It's the day after my first semester of college has been completed. I sit in partial darkness, listening to a playlist that fills me with nostalgia for some strange reason, and staring at my computer screen while white Christmas lights reflect the contemplative mood I'm currently in.
That was a strange sentence. Nonetheless, the first semester of college was like a whirlwind. I learned things I never imagined I would, had experiences I never thought would take place, and met people that I never could have possibly dreamed of meeting.
Continuing free-writing was difficult during those months of busy schedule in which my free time consisted of Netflix, taking walks, or sitting on the floor and staring into (seemingly) space. I had goals for myself, and I failed. But that's okay. Because I've learned a lot. My brain has probably expanded since I started back in August. At least it feels larger.
Classes, professors, chapel, friends, not-so-friend(ly)s, strangers, adventures, sickness.
Every single one of these things (and more) have added to my knowledge. I've grown.
And here's what I've learned:
1. People are worth your time.
There's so much you can learn from just one person. Think about how much you can learn from the whole school. I know it's tempting to sit in your room for hours by yourself, but it's worth stepping out and actually interacting with people--or, at least, watching them from a distance.
PS: Professors make excellent inspiration. You know those quirky professors portrayed in movies? They're real.
2. There's something new to realize every single day.
Even if all you comprehend is a new existential question, that's okay. Questions like that inspire creativity. New plots, characters, and worlds can pop out of the ground from those questions.
3. Experiences make up a writer's portfolio.
I know a portfolio is considered a conglomeration of one's best work, but our brains have portfolios too, don't they? Everything you experience goes into those portfolios to be stored and dug up at a later time when your writing calls for it. That one person who when they laugh it sounds like they're about to die? Yeah, your brain kept that. Use it for a character. You were about to die within the first two months of school? Your brain kept that as well. Use it wisely.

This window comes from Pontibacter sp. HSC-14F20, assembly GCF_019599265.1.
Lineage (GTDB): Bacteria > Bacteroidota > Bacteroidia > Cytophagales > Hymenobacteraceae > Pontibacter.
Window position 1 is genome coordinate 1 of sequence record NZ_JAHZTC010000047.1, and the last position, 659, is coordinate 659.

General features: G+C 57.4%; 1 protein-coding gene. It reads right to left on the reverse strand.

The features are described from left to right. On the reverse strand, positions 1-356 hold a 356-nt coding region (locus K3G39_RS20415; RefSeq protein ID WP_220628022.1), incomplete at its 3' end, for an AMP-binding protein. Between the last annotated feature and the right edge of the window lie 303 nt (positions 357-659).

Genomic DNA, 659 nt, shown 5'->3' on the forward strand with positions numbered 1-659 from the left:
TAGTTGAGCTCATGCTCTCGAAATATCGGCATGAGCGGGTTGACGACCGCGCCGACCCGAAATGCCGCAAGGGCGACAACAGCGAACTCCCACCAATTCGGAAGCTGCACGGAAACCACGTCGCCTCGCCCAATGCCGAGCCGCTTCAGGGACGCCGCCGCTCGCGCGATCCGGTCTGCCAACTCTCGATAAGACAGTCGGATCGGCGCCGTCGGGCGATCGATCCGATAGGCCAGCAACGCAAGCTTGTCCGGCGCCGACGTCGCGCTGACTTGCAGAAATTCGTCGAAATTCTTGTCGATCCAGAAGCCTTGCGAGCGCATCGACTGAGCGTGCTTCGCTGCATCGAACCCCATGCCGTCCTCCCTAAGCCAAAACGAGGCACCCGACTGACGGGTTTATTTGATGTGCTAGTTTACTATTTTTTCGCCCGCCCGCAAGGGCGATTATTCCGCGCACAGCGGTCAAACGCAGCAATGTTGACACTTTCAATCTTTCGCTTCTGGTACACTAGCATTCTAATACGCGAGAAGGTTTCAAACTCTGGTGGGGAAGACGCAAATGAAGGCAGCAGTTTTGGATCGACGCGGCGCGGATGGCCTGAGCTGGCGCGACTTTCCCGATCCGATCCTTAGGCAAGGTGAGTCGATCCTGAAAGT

4. Essays stretch you.
Most people hate essay writing. I don't. Writing an essay is a wonderful exercise that can cultivate voice, style, and thinking skills. We have to craft essays in such a way that our professors will give us, at least, a B. This means word choice musn't be bulky. Make it flow. Make it natural. Even if it's formal, put something of yourself in there. Ask questions. Make people think. There are endless treasures to accumulate from the adventures of essay writing.
5. Time is valuable.
It's easy to sit and watch Netflix for hours. It's easy to take naps and sleep in for hours. It's easy to sit and ponder. Good things, of course, but when you have free time...write as much as you can.
But also know it's okay to stop writing, save your work, and go on an adventure. Relationships and experiences are like gold and they will create fodder for your stories. #amwriting is an excuse that many of us use to get out of social interaction, but know when your story can be saved and go on the back burner--even if for only half an hour. If you don't make these life connections, you aren't going to have much to draw from. Live.
Have you been to college? What are some things that have aided you as a writer? Are there any certain moments that stick out to you from college?